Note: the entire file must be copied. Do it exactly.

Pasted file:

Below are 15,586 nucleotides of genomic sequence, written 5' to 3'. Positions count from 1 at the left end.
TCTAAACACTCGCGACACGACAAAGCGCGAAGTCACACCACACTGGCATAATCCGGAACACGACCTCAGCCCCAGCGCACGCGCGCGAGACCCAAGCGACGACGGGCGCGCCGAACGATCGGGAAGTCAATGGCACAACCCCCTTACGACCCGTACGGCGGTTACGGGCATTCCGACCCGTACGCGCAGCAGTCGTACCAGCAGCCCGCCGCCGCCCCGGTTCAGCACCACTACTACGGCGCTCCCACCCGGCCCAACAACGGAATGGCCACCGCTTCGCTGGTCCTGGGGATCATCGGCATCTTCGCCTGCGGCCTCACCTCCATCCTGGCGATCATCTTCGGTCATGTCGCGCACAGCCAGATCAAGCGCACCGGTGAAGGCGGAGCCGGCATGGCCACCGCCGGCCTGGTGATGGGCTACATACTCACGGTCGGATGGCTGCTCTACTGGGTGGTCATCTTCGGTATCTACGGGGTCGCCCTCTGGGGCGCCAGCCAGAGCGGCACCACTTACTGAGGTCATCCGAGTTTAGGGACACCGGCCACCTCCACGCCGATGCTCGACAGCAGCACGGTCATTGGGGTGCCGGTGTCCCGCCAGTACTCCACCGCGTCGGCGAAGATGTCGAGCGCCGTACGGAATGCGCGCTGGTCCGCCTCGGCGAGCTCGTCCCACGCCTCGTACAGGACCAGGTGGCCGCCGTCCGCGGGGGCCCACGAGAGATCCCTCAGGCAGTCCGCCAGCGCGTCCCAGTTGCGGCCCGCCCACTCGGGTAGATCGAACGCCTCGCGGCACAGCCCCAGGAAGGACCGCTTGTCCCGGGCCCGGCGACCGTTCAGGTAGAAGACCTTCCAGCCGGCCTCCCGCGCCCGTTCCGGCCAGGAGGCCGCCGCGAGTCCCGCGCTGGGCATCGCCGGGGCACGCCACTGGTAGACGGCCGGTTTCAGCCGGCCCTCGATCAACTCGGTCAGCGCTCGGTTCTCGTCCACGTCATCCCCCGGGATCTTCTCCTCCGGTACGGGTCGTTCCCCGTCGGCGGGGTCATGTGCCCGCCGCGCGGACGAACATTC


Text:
Below are 15,586 nucleotides of genomic sequence, written 5' to 3'. Positions count from 1 at the left end.
TCTAAACACTCGCGACACGACAAAGCGCGAAGTCACACCACACTGGCATAATCCGGAACACGACCTCAGCCCCAGCGCACGCGCGCGAGACCCAAGCGACGACGGGCGCGCCGAACGATCGGGAAGTCAATGGCACAACCCCCTTACGACCCGTACGGCGGTTACGGGCATTCCGACCCGTACGCGCAGCAGTCGTACCAGCAGCCCGCCGCCGCCCCGGTTCAGCACCACTACTACGGCGCTCCCACCCGGCCCAACAACGGAATGGCCACCGCTTCGCTGGTCCTGGGGATCATCGGCATCTTCGCCTGCGGCCTCACCTCCATCCTGGCGATCATCTTCGGTCATGTCGCGCACAGCCAGATCAAGCGCACCGGTGAAGGCGGAGCCGGCATGGCCACCGCCGGCCTGGTGATGGGCTACATACTCACGGTCGGATGGCTGCTCTACTGGGTGGTCATCTTCGGTATCTACGGGGTCGCCCTCTGGGGCGCCAGCCAGAGCGGCACCACTTACTGAGGTCATCCGAGTTTAGGGACACCGGCCACCTCCACGCCGATGCTCGACAGCAGCACGGTCATTGGGGTGCCGGTGTCCCGCCAGTACTCCACCGCGTCGGCGAAGATGTCGAGCGCCGTACGGAATGCGCGCTGGTCCGCCTCGGCGAGCTCGTCCCACGCCTCGTACAGGACCAGGTGGCCGCCGTCCGCGGGGGCCCACGAGAGATCCCTCAGGCAGTCCGCCAGCGCGTCCCAGTTGCGGCCCGCCCACTCGGGTAGATCGAACGCCTCGCGGCACAGCCCCAGGAAGGACCGCTTGTCCCGGGCCCGGCGACCGTTCAGGTAGAAGACCTTCCAGCCGGCCTCCCGCGCCCGTTCCGGCCAGGAGGCCGCCGCGAGTCCCGCGCTGGGCATCGCCGGGGCACGCCACTGGTAGACGGCCGGTTTCAGCCGGCCCTCGATCAACTCGGTCAGCGCTCGGTTCTCGTCCACGTCATCCCCCGGGATCTTCTCCTCCGGTACGGGTCGTTCCCCGTCGGCGGGGTCATGTGCCCGCCGCGCGGACGAACATTC